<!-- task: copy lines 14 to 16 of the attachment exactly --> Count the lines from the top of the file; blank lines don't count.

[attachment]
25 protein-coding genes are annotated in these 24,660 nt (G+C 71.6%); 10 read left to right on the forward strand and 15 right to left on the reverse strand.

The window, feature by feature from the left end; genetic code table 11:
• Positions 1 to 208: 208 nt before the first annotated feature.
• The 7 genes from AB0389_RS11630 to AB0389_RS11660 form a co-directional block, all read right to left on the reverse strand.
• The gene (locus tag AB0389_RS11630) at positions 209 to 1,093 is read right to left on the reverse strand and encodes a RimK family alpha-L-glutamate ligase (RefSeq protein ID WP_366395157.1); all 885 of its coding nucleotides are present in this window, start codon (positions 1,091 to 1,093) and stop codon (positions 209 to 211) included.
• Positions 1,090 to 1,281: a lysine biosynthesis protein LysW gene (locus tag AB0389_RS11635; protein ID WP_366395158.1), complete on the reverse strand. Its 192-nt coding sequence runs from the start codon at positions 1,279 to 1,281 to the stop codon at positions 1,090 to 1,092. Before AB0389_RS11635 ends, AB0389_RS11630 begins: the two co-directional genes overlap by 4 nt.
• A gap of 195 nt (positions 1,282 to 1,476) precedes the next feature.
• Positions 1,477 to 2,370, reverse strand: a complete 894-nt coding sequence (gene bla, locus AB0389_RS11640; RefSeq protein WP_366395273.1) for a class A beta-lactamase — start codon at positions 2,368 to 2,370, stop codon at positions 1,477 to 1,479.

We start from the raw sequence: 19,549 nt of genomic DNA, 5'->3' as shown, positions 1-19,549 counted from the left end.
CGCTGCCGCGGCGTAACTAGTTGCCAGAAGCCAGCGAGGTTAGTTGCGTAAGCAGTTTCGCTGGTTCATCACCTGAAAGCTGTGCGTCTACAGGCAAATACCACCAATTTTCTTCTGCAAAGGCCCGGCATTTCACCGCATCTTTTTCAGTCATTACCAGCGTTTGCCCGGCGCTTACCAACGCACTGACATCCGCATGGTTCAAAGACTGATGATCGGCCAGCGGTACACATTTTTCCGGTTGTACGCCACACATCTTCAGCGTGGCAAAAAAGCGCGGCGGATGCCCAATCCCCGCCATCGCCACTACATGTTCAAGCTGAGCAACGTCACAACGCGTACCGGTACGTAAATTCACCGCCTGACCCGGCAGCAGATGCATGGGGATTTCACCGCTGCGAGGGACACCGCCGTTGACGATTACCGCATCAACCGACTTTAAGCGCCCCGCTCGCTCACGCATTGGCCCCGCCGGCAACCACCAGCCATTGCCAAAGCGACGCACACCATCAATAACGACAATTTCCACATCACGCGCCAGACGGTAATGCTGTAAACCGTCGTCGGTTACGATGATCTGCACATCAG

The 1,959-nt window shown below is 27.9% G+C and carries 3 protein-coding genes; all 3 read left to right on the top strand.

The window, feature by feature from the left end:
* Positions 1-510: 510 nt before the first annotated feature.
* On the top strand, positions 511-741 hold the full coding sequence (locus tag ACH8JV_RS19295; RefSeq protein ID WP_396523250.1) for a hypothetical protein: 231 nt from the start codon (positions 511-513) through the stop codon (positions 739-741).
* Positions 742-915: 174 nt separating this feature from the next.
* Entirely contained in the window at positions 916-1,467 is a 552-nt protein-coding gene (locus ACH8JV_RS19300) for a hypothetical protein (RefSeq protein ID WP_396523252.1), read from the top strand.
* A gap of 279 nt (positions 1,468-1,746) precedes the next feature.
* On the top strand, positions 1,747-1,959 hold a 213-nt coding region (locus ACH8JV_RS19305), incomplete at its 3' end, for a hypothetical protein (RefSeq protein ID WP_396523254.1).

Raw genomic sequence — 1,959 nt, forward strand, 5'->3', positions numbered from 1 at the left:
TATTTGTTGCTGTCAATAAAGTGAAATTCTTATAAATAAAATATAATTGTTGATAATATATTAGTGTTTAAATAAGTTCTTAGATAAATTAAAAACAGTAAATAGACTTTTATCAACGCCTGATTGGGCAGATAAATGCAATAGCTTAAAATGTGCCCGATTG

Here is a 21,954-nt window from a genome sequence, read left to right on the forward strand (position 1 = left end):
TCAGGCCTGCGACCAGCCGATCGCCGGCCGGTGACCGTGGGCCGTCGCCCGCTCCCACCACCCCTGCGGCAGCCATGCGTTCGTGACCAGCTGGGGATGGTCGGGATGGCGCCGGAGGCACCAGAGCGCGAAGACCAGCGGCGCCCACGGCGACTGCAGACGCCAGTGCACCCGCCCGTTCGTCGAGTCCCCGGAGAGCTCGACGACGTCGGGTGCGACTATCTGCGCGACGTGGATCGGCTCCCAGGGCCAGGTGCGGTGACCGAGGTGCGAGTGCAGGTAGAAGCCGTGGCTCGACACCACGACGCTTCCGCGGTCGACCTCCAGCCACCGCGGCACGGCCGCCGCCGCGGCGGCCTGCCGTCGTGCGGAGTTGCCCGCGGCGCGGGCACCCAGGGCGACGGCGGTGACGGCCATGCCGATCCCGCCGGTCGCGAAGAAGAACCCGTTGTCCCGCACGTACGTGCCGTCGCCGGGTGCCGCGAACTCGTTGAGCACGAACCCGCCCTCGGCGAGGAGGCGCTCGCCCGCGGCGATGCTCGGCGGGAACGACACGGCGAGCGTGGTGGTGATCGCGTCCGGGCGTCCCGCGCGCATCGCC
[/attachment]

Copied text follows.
* On the top strand, positions 511-741 hold the full coding sequence (locus tag ACH8JV_RS19295; RefSeq protein ID WP_396523250.1) for a hypothetical protein: 231 nt from the start codon (positions 511-513) through the stop codon (positions 739-741).
* Positions 742-915: 174 nt separating this feature from the next.
* Entirely contained in the window at positions 916-1,467 is a 552-nt protein-coding gene (locus ACH8JV_RS19300) for a hypothetical protein (RefSeq protein ID WP_396523252.1), read from the top strand.